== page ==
Thank you for taking the energy to write! I enjoyed the read. I thought my algorithm had changed on Twitter, bc suddenly so many smarty-pants antagonists commenting on innocent questions I had asked on popular posts. I watched Kevin Smith talk about a similar sentiment in a recent interview. Not about what your saying in your article but that he retracted on what he knew was a great idea bc some reporter wrote a piece about him, 'Kevin Smith is going to beg his fans to fund his next film.' When really he had build the first GoFundMe type platform, pre GoFundMe. Anyway, he backed out of the group funded movie idea and the tech project that he'd already invested tons of money to build bc a stranger, who didn't understand the project, tried to berate him. Kevin Smith openly admits his regret. And encourages people to go forward in their good idea. It hit me so hard a couple weeks ago. Hearing what happened to Kevin and how he responded prepared me for this vibe shift that's been occuring. I need to clear my head and check my intentions before engaging in any space online or in chain. Also, guard my heart. There's always a billion critics! Just look at your comments already below 👇
Not sure how you have managed to avoid talking about The Network State thus far. You briefly called it out in your weekly optimism, but I think you need to give it a full gander. It leans into this tribalism instead of trying to swim against the tide. You’re right, the vibe is changing. Mainly, the political axis is shifting away from the traditional left vs right and into authoritarian vs libertarian. All the other little cliques proliferating are manageable. I just wrote a post about this that also has a cool gif. Up good!
Comrade Packy: I enjoy your newsletter, but your take on COVID is flawed. From the very beginning, COVID was used to divide people and all real world data shows that the reaction did more harm than good. Nothing slowed the spread. People were forced to close businesses and lose jobs, then watched mobs destroy cities. Kids lost precious learning and may never catch up, especially in urban public schools. The unvaccinated have been demonized and discriminated against, even though the vaccine never stopped transmission or infection. Mental health has deteriorated. Meanwhile, tech and big pharma reaped record profits. Moderna and Pfizer execs are battling over the Boston luxury real estate market, Fauci will retire on a $400K/year pension. No one responsible for these tyrannical, harmful, and ineffective policies has been held accountable. Until that happens, trust in institutions will continue to crater. Will join the only ~3% of parents of kids under 5 who has somehow kept the faith and enrolls them in the failing mRNA experiment?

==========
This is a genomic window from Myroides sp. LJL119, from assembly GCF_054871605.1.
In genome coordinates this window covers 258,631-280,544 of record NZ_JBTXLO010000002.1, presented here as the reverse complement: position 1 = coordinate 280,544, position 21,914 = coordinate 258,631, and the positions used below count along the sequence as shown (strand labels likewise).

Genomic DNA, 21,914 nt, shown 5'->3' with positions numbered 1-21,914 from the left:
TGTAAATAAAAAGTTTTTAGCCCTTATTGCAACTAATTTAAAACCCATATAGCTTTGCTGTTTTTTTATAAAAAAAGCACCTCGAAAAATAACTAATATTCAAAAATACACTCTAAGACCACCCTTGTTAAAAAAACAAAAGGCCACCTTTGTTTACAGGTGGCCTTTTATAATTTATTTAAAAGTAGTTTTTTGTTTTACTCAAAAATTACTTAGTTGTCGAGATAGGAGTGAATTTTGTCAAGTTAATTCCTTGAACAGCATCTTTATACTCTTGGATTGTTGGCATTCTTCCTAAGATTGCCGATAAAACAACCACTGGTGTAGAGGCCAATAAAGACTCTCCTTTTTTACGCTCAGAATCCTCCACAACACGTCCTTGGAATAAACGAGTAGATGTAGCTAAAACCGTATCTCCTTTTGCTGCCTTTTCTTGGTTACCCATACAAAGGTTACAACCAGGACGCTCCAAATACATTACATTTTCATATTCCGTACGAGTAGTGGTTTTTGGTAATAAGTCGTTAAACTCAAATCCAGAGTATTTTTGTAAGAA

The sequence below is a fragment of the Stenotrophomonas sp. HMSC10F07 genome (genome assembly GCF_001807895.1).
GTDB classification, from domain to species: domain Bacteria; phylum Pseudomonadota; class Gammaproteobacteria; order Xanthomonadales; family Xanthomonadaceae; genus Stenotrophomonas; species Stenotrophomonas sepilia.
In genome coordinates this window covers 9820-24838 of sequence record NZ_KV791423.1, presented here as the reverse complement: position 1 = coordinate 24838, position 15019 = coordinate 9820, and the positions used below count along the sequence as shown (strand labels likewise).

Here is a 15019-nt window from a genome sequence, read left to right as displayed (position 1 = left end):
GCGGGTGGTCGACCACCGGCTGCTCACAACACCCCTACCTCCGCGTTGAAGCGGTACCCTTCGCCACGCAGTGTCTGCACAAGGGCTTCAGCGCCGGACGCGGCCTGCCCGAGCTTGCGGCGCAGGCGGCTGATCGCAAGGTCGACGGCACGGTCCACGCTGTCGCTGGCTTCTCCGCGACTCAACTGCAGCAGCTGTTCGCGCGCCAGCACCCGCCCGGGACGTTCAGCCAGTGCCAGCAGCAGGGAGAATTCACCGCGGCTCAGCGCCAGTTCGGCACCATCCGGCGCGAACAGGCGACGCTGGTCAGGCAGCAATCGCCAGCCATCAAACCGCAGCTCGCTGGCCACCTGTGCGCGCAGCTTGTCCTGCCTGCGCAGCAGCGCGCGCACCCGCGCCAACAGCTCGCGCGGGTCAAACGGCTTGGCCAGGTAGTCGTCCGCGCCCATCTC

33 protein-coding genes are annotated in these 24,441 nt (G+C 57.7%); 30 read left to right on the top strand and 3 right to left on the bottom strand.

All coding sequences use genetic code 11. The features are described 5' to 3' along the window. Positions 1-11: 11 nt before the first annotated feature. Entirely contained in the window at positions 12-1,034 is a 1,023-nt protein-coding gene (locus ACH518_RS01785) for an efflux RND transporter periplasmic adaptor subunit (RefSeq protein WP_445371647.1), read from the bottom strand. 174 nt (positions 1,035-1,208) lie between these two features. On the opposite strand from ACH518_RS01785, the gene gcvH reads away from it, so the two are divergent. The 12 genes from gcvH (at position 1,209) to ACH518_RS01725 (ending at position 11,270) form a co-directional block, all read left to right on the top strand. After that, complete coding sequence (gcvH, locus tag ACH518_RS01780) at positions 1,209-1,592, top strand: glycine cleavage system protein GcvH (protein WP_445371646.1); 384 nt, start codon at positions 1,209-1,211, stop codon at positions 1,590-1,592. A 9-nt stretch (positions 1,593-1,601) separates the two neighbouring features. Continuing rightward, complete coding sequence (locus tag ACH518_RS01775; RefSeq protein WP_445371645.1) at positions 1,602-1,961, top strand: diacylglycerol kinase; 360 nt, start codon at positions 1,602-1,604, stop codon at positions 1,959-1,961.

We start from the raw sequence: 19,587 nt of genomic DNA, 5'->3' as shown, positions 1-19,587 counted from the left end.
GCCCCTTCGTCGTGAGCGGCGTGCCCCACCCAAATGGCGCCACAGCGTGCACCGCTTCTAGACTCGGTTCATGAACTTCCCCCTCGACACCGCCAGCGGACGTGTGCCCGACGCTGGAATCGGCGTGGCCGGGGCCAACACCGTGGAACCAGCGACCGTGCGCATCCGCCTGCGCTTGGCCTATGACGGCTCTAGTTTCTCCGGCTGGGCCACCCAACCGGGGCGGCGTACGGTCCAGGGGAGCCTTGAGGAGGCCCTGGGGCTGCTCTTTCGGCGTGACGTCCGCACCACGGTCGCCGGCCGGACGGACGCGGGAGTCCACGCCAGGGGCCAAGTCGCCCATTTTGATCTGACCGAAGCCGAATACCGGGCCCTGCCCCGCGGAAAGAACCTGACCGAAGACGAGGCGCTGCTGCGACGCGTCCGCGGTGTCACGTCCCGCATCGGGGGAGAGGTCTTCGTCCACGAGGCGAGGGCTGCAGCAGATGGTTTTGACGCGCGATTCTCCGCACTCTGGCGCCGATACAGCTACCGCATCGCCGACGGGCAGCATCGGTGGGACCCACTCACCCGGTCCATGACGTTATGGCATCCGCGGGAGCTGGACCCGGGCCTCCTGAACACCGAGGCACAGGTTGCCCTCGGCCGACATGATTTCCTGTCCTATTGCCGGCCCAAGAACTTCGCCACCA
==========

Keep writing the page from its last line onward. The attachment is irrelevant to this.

Sorry you got darted, but don’t stop.
Hello Packy. A very thoughtful article thank-you! You are so right that (online) it can be tricky to understand other people's true intentions. Personally I sometimes feel I have some form of social media dyslexia/ autism with things getting scrambled or, I take things at face value and miss out on the nuances.